What basis adjustments are available for allocation on the Form 8939?

There are two types of Basis Increase: the General Basis Increase (“GBI”) and the SPBI.

GBI

The GBI is itself comprised of two components: the “Aggregate Basis Increase” (“ABI”), and the “Carryovers/Unrealized Losses Increase” (“CULI”).

The ABI is $1,300,000. Note that for decedents who were non-citizen non-residents of the United States, the ABI is $60,000, and (because there is no CULI allowed to such taxpayers) the effect is to limit the GBI to $60,000 for an NRA. 

The CULI is: (a) the amount of capital losses that would have carried over to years after the decedent’s death (but for his/her death), plus (b) the amount of any net operating losses that would have carried over to years after the decedent’s death (but for his/her death), plus (c) unrealized losses that would have been allowable to the decedent under Internal Revenue Code Sections 165(c)(1) and 165(c)(2) if the property acquired from the decedent had been sold for fair market value immediately before the decedent’s death. Note, losses under Internal Revenue Code Section 165(c)(3) do not qualify.

SPBI

The SPBI is allocable to any property transferred outright to a surviving spouse or to a trust that would qualify as a QTIP Trust under Section 1022(c). Importantly, the QTIP election itself is not required – if a Section 1022 election is filed one would never make the QTIP election so that the assets in the QTIP trust would not be subject to estate tax on the surviving spouse’s death.

The Revenue Procedure provides that the SPBI may be allocated to property that has already been distributed to the spouse before the Form 8939 is filed.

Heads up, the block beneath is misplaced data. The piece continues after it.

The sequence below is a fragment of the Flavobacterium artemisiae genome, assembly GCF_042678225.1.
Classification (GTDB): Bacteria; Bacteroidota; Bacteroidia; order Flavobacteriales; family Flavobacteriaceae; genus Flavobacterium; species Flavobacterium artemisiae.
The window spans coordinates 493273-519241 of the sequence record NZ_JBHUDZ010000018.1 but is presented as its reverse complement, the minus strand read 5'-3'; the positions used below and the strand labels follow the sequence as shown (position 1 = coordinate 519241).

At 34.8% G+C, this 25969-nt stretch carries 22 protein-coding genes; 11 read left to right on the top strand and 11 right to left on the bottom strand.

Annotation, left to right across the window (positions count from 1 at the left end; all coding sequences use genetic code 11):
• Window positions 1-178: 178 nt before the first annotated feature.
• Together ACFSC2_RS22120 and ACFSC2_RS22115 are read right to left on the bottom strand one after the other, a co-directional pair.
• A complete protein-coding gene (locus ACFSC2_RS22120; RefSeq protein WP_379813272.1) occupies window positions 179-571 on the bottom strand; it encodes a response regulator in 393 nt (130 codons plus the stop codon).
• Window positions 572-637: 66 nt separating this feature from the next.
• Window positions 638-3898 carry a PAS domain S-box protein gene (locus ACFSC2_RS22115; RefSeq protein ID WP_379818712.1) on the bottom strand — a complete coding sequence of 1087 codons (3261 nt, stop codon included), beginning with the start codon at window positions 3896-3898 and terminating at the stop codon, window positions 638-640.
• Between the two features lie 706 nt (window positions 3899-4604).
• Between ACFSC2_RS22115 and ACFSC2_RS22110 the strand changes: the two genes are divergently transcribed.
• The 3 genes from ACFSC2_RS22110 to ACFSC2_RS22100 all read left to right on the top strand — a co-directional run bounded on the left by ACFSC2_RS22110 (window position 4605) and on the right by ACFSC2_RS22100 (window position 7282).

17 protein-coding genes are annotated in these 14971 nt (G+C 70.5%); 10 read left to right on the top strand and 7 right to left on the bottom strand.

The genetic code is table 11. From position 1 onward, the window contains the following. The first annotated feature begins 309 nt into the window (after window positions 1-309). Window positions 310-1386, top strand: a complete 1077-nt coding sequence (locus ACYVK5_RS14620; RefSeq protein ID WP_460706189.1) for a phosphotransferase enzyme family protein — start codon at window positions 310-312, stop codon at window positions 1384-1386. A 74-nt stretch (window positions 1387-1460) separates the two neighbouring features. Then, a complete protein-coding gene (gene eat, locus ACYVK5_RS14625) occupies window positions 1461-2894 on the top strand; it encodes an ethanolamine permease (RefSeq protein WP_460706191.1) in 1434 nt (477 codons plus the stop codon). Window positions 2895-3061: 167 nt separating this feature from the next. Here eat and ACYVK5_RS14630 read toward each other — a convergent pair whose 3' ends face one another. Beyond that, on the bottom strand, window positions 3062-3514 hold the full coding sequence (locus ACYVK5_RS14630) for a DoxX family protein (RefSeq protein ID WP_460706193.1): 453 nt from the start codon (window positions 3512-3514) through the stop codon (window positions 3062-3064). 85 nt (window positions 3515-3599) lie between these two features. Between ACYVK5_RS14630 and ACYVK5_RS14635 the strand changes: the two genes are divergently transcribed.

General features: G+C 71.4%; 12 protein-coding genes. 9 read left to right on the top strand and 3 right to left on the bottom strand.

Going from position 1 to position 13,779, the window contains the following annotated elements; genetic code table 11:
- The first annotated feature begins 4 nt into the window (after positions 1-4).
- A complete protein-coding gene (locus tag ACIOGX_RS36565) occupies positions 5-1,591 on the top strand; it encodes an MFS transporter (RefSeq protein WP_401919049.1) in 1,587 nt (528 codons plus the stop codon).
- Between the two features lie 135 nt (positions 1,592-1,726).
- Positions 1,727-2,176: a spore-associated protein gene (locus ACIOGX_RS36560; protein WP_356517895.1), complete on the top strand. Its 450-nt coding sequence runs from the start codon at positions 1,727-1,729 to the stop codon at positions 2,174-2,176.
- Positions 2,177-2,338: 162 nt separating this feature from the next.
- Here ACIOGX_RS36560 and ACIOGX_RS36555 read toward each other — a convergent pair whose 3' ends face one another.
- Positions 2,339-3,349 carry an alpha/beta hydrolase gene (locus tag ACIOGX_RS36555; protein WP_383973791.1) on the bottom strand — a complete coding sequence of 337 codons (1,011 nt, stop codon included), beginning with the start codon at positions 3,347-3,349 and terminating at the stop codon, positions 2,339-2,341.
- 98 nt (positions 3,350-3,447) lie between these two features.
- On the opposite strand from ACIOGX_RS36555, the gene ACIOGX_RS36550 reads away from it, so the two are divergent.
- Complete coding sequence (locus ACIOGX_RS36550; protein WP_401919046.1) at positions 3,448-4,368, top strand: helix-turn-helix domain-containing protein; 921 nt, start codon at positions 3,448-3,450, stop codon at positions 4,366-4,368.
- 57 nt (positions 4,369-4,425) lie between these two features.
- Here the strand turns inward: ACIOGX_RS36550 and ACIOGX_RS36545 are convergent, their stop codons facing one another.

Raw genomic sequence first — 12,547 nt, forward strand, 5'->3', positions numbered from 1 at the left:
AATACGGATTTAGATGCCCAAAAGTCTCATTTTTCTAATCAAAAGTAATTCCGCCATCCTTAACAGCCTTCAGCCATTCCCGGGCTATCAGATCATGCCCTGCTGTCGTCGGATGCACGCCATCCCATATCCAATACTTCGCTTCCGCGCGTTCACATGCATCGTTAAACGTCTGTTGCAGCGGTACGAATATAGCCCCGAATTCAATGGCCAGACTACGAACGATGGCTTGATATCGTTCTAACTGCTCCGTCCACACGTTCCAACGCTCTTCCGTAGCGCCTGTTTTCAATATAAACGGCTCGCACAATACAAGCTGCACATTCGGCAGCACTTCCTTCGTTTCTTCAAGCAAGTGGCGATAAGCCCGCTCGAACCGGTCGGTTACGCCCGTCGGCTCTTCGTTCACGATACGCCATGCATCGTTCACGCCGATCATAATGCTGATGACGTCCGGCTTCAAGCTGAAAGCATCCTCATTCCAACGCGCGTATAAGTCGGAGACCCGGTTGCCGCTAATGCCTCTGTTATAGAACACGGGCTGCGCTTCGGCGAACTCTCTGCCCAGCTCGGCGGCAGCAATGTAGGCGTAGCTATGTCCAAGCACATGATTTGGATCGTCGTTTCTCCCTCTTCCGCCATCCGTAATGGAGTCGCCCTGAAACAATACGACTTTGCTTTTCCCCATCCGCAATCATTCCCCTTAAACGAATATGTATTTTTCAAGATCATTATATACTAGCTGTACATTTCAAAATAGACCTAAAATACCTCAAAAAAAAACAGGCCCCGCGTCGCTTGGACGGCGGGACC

The SPBI may also be allocated to property sold before the filing of the Form 8939, but only if: (a) the executor certifies on the Form 8939 that the net proceeds of sale of the property will be distributed to or for the benefit of the spouse in qualifying fashion, and (b) the executor attaches to the Form 8939 each document providing a bequest or devise to or for the benefit of the surviving spouse.

Note that if sales proceeds are used for administrative expenses, then only the portion of the property sold representing the net proceeds actually passing to the spouse (and not used for administrative expenses) will qualify for the SPBI. Examples 4 and 5 in the Revenue Procedure illustrate this rule:

Assume decedent owned 20,000 shares of Corporation X stock at death and his executor makes the Section 1022 election. The stock has a basis of $600,000 ($30/share). Decedent’s spouse is to receive one-half of his estate, outright. At death the stock is worth $2,000,000 ($100/share), and then it declines to $1,800,000 ($90/share) before the stock is sold. The net proceeds of sale (after commissions) are $1,770,000 ($88/share).